Writer/Artist: Arthur Goodman
Release Date: Summer 2013
No matter our levels of geekery, most of us have some sort of experience or knowledge of the world of ‘Dungeons & Dragons’. The concept of people reimagining themselves as fantasy characters complete with bonus-applying equipment, in-depth character classes and all-too-frequent dice rolls is a fairly well-established one, and has gradually evolved from the realm of pen and paper to the world of computer games with the likes of Skyrim, Diablo and World of Warcraft.
This book serves as a collection of web comics originally published online at favouritecrayon.co.uk. Boasting no less than seventeen strips, ranging from between four panels and four pages in length, they all take great delight in poking gentle fun at the fantasy gaming world and the unusual situations that arise with alarming regularity while venturing through it.
The strips all feature two main characters, representing the two most typical personalities that one frequently encounters when playing online or offline fantasy roleplaying games. Fili (Abby) is your more casual gamer, focused on loot, having fun and boasting a blissful ignorance of many of the game’s mechanics. She’s the type of girl whose eyes glaze over when faced with the confusing bonus system on weaponry, and who will gladly pass up skills like Shield and Armour Proficiency in order to pick up Play Instrument: Marimba. Noli (Sara) is the more hardcore gamer, with a deeper understanding of the rules and stats and a more seasoned approach to questing; she is also prone to bouts of rage, something that anyone who’s ever played an online RPG will be more than familiar with.
As with most anthology comics, the quality does vary somewhat from strip to strip. While some are undeniably hilarious, others merely raise a faint smile or, in a few cases, an eye-rolling groan. However, I’m happy to say that the vast majority of the strips in “The Players Handbook” are of a high quality, and provide a lovingly humorous look at the world of online gaming.
All manner of fantasy gaming tropes are satirised here, from the indecisive player who constantly feels the need to re-roll their character to the bafflingly confusing ‘bonus and modifier’ system that applies to weapons. Goodman portrays it all in good humour without ever appearing mean-spirited, something that can always be a risk when poking fun at such a distinct group of people.
Goodman’s artwork is solid and satisfyingly cartoony. Everything is over-exaggerated, from facial expressions to combat situations, and rightfully so. The approach also feels very much like a newspaper cartoon strip, which is clearly the style that Goodman has gone for here, with sparse, nonexistent backgrounds and emotive,well-defined characters.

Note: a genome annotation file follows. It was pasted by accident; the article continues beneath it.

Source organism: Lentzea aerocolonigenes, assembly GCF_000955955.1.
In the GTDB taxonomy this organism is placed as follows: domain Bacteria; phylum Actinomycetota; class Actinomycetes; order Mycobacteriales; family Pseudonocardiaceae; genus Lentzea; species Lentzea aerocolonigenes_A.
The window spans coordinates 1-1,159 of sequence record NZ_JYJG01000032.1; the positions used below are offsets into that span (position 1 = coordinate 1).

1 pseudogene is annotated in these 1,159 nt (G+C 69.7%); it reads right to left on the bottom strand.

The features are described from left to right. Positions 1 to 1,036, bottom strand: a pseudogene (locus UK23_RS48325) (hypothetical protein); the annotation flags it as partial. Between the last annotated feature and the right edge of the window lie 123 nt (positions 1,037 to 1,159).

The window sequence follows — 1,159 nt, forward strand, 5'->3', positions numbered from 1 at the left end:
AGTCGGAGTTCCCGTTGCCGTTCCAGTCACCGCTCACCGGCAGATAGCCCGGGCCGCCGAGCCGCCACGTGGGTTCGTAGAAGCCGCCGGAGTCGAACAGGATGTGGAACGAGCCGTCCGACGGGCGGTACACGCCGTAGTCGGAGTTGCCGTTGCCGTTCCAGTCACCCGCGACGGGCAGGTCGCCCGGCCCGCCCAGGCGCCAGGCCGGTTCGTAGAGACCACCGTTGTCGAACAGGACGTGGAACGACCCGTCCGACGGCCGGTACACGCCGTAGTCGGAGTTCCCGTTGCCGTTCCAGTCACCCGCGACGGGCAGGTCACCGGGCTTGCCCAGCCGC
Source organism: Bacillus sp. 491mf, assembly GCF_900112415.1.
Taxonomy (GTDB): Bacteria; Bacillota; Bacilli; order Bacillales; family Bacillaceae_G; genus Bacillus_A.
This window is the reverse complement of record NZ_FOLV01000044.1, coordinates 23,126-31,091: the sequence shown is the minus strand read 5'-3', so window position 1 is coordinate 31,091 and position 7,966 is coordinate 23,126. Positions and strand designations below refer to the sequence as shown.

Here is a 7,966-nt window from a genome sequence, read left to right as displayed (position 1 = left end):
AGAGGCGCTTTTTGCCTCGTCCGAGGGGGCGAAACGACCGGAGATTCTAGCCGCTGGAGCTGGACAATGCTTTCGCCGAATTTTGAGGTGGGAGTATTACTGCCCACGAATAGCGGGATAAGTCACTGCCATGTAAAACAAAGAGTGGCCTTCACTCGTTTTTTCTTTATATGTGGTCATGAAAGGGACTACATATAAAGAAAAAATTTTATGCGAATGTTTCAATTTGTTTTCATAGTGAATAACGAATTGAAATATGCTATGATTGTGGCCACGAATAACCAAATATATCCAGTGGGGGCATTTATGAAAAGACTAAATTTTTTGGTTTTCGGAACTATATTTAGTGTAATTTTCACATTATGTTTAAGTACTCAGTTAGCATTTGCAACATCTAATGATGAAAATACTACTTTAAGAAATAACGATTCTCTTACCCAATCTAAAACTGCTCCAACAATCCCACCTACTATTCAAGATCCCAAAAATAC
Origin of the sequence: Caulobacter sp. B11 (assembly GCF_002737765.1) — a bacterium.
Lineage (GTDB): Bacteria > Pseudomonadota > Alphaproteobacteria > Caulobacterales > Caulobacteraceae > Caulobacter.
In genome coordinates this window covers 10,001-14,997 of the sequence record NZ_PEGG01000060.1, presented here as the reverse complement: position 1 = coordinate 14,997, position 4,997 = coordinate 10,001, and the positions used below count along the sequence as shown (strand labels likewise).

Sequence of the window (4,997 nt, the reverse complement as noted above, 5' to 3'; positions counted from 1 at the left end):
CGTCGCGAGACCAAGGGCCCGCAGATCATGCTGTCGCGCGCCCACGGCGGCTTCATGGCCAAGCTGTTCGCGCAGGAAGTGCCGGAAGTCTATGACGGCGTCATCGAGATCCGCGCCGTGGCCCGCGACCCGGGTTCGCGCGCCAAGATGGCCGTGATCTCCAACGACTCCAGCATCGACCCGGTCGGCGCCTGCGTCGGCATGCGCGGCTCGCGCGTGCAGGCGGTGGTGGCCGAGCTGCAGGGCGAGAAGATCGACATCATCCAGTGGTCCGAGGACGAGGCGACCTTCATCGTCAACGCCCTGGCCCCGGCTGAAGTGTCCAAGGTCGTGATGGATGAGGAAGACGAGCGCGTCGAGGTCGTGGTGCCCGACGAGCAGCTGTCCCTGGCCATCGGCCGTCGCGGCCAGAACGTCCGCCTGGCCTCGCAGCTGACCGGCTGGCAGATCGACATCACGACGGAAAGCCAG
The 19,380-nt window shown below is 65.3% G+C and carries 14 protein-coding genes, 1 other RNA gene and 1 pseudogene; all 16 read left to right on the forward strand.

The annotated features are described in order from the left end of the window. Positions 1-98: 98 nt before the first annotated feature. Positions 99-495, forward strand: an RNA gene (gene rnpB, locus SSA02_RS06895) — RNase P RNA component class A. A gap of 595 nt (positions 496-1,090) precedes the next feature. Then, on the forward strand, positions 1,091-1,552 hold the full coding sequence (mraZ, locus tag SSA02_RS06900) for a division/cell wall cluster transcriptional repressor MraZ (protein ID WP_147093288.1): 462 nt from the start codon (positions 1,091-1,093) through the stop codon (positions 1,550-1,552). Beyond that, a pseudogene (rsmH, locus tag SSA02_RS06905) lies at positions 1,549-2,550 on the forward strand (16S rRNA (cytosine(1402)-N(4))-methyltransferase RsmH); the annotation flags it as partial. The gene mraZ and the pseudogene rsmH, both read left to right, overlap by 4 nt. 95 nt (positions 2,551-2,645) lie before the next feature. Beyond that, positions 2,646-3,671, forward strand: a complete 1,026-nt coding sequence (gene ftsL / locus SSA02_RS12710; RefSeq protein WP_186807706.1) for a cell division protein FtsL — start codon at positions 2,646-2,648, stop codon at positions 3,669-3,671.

For anyone who’s every played a ‘Dungeons & Dragons’ type game, or lost themselves in an online RPG, this book hits all the key notes. Familiar people and situations can’t help but raise a smile, and Goodman’s clear affection for the subject matter shines through with every panel.
Sadly, one of my few niggling problems with the book came from the lack of clarity when it came to breaking up the strips. Aside from a small, easily-missable ‘full stop’ at the end of the relevant pages, there’s no real way to tell when one strip ends and the next begins, leading to the occasional confusing moment when I found myself wondering what the heck was going on. A minor problem, sure, but also an easily fixable one.
Overall though, Experience the Magic of the Legend! Volume 1 is a witty, intelligent look at the often absurd word of fantasy gaming, and provides more than a few smiles and chuckles throughout its 26 pages. And with the digital version currently available for just a quid, it’s well worth taking a look at if you have a spare ten minutes and fancy a giggle.
Arthur Goodman has definitely scored a critical hit here, and I’m definitely going to be keeping up to date with favouritecrayon.co.uk to see the latest strips from this series.
As I mentioned, you can catch the latest strips from the series over at www.favouritecrayon.co.uk
Also, both digital and printed copies of this comic are available at the Square Eyed Stories Comicsy store
The writer of this piece was: Craig Neilson (aka Ceej)
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